- B.S. (2001), The Hebrew University of Jerusalem;
- MBA (2005), The Hebrew University of Jerusalem;
- M.S. (2006) The Hebrew University of Jerusalem (Chaim Gilon);
- Ph.D. (2011), The Hebrew University of Jerusalem (Chaim Gilon & Alexander Levitzki);
- Postdoctoral Research Associate (2011-2014), University of Wisconsin-Madison (Helen E. Blackwell)
Research in the Tal-Gan laboratory will focus on the development of chemical-based tools to address important biological questions with potential therapeutic implications. There is a constant demand for new and improved chemical probes that can be utilized to study diverse biological systems, and peptides represent attractive tools for the generation of such probes. My lab will use peptides and their analogs to study important signaling pathways and develop novel drug-leads. Two main areas of research will be insulin and bacterial communication.
Insulin is a 51-amino acid globular protein produced by the pancreas to regulate glucose levels in the blood. Although insulin has been the subject of considerable research efforts in the past 50 years, still many questions remain about this fascinating molecule and its structure-function relationships. Using peptidomimetics and protein synthesis techniques, my lab will design novel insulin analogs containing non-natural building blocks to answer fundamental questions regarding insulin.
Alternative approaches for antimicrobial therapy
Bacteria utilize chemical signals to communicate and synchronize their behavior. These signals enable bacteria to assess their environments and population densities, and thus adapt quickly to internal or external changes. The diverse signaling pathways are used by bacteria to behave as multicellular organisms either by collectively turning on group-beneficial phenotypes at high cell density or by sacrificing individual bacterium to secure the survival of the colony in stressful conditions. My lab will use two different approaches to combat bacterial infections by intercepting bacterial signaling pathways. The first approach will be to develop pathogen-specific antibiotics that only kill the target pathogen without harming the natural human microflora. The second approach will be to attenuate phenotypes associated with pathogen infectivity (such as virulence factor production and biofilm formation) without killing the bacteria, thus reducing the selective pressure for resistance.
The interdisciplinary research in the Tal-Gan lab will include the development of efficient synthetic pathways for the construction of various peptidomimetics and the application of these compounds to the characterization and treatment of various disease states using state-of-the-art biological screening techniques.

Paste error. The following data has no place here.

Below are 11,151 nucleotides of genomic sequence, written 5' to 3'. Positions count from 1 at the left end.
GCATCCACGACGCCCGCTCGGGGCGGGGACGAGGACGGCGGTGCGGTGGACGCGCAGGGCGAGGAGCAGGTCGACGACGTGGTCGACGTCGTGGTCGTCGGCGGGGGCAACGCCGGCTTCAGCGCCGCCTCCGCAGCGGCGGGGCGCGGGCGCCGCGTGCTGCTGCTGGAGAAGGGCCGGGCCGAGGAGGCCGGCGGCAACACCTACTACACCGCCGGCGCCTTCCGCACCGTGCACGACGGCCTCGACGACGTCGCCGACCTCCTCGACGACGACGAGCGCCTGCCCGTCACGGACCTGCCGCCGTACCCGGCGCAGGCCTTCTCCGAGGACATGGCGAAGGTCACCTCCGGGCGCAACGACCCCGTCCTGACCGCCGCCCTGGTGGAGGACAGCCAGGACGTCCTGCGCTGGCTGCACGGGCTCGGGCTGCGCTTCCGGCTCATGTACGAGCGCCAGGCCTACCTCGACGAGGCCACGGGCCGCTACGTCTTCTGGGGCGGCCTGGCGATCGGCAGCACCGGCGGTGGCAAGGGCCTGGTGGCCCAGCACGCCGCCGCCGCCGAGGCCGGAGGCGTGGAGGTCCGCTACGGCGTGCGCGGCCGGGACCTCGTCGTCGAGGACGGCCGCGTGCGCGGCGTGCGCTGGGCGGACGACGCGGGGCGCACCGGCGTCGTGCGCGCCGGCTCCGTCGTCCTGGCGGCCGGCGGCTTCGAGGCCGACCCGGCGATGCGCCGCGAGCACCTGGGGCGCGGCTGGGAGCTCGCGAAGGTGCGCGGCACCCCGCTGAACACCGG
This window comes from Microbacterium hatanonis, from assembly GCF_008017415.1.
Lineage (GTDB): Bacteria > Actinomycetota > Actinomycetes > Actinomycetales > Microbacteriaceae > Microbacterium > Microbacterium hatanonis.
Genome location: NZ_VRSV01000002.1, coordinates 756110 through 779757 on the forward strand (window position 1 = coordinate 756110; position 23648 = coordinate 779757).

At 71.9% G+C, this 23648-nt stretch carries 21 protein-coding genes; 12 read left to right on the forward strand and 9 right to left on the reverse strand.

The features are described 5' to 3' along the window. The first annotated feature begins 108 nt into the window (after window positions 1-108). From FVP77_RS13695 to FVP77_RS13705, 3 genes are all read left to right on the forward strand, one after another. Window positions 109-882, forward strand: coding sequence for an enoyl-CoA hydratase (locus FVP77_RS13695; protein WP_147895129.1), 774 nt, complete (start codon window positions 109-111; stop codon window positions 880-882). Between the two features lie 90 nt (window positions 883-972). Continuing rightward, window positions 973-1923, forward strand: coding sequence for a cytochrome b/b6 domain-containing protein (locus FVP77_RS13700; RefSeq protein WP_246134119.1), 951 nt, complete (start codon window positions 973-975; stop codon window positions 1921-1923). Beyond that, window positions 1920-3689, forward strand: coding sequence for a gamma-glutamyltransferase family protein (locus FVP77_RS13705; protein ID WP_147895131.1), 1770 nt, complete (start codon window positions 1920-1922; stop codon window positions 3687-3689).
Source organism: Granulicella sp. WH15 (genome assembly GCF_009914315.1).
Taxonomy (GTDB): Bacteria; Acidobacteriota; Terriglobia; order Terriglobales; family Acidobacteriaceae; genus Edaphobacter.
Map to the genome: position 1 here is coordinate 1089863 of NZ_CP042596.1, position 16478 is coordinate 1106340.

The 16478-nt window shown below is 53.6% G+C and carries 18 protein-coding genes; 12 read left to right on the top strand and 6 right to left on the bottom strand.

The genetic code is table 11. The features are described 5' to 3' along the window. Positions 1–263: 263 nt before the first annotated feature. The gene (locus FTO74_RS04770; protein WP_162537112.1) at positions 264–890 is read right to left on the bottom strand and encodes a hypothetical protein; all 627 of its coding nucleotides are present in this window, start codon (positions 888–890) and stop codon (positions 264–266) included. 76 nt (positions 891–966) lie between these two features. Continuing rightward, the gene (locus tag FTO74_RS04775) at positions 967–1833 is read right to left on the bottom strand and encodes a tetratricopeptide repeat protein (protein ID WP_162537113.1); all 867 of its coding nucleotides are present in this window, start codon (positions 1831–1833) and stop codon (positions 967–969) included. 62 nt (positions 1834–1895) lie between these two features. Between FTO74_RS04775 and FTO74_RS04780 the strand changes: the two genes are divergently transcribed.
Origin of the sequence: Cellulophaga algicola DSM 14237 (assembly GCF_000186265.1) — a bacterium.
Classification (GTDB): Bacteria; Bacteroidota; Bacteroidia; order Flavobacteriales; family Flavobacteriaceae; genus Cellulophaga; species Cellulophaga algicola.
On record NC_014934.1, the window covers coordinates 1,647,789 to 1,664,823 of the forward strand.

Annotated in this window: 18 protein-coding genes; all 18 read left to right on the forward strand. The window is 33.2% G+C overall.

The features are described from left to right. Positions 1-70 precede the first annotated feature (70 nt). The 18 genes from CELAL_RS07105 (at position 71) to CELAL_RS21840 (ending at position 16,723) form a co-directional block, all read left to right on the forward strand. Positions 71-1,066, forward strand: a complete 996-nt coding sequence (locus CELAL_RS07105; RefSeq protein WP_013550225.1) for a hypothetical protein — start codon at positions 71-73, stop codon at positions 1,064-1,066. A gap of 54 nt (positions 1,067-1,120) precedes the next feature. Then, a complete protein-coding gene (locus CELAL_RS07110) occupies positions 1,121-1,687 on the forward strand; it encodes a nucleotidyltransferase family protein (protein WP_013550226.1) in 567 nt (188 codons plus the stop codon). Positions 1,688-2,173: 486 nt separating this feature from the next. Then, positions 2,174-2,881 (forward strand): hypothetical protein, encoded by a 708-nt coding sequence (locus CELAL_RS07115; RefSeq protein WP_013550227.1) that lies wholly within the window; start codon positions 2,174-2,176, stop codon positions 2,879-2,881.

- Tal-Gan, Y.; Stacy, D.M.; Blackwell, H.E. N-Methyl and Peptoid Scans of an Autoinducing Peptide Reveal New Structural Features Required for Inhibition and Activation of AgrC Quorum Sensing Receptors in Staphylococcus aureus. Chem. Commun. 2014, 50, 3000-3003.
- Broderick, A.H.; Stacy, D.M.; Tal-Gan, Y.; Kratochvil, M.J.; Blackwell, H.E.; Lynn, D.M. Surface Coatings that Promote Rapid Release of Peptide-Based AgrC Inhibitors for Attenuation of Quorum Sensing in Staphylococcus aureus. Adv. Healthcare Mater. 2014, 3, 97-105.
- Tal-Gan, Y.; Ivancic, M.; Cornilescu, G.; Cornilescu, C.C.; Blackwell, H.E. Structural Characterization of Native Autoinducing Peptides and Abiotic Analogs Reveals Key Features Essential for Activation and Inhibition of an AgrC Quorum Sensing Receptor in Staphylococcus aureus. J. Am. Chem. Soc. 2013, 135, 18436-18444.
- Tal-Gan, Y.; Stacy, D.M.; Foegen, M.K.; Koenig, D.W.; Blackwell, H.E. Highly Potent Inhibitors of Quorum Sensing in Staphylococcus aureus Revealed through a Systematic Synthetic Study of the Group-III Autoinducing Peptide. J. Am. Chem. Soc. 2013, 135, 7869-7882.
- Hurevich, M.; Ratner-Hurevich, M.; Tal-Gan, Y.; Shalev, D.E.; Ben-Sasson, S.Z.; Gilon, C. Backbone Cyclic Helix Mimetic of Chemokine (C-C Motif) Receptor 2: A Rational Approach for Inhibiting Dimerization of G Protein-Coupled Receptors. Bioorg. Med. Chem. 2013, 21, 3958-3966.
- Horwitz, E.; Tal-Gan, Y.; Temper, V.; Shapiro, M.; Gilon, C.; Hoffman, A. Chemical trapping of vancomycin - a potential strategy for preventing selection of vancomycin-resistant Enterococci. Microb. Drug Resist. 2012, 18, 109-115.
- Tal-Gan, Y.; Naveh, S.; Klein, S.; Moshel, O.; Levitzki, A.; Gilon, C. Studying Protein-Peptide Interactions Using Benzophenone Units: A Case Study of PKB/Akt and its Inhibitor PTR6154. Anal. Biochem. 2012, 421, 750-754.
- Naveh, S.; Tal-Gan, Y.; Ling, S.; Hoffman, A.; Holoshitz, J.; Gilon, C. Developing Potent Backbone Cyclic Peptides Bearing the Shared Epitope Sequence as Rheumatoid Arthritis Drug-Leads. Bioorg. Med. Chem. Lett. 2012, 22, 493-496.
- Tal-Gan, Y.; Freeman, N.S.; Klein, S.; Levitzki, A.; Gilon, C. Metabolic Stability of Peptidomimetics: N-Methyl and Aza Heptapeptide Analogs of a PKB/Akt Inhibitor. Chem. Biol. Drug Des. 2011, 78, 887-892.
- Tal-Gan, Y.; Hurevich, M.; Klein, S.; Ben-Shimon, A.; Rosenthal, D.; Hazan, C.; Shalev, D.E.; Niv, M.Y.; Levitzki, A.; Gilon, C. Backbone-Cyclic Peptide Inhibitors of Protein Kinase B (PKB/Akt). J. Med. Chem. 2011, 54, 5154-5164.
- Freeman, N.S.; Tal-Gan, Y.; Klein, S.; Levitzki, A.; Gilon, C. Microwave-Assisted Solid-Phase Aza-peptide Synthesis: Aza Scan of a PKB/Akt Inhibitor Using Aza-arginine and Aza-proline Precursors. J. Org. Chem. 2011, 76, 3078-3085.
- Tal-Gan, Y.; Freeman, N.S.; Klein, S.; Levitzki, A.; Gilon, C. Synthesis and structure-activity relationship studies of peptidomimetic PKB/Akt inhibitors: The significance of backbone interactions. Bioorg. Med. Chem. 2010, 18, 2976-2985.
- Hurevich, M.; Tal-Gan, Y.; Klein, S.; Barda, Y.; Levitzki, A.; Gilon, C. Novel method for the synthesis of urea backbone cyclic peptides using new Alloc protected glycine building units. J. Pept. Sci. 2010, 16, 178-185.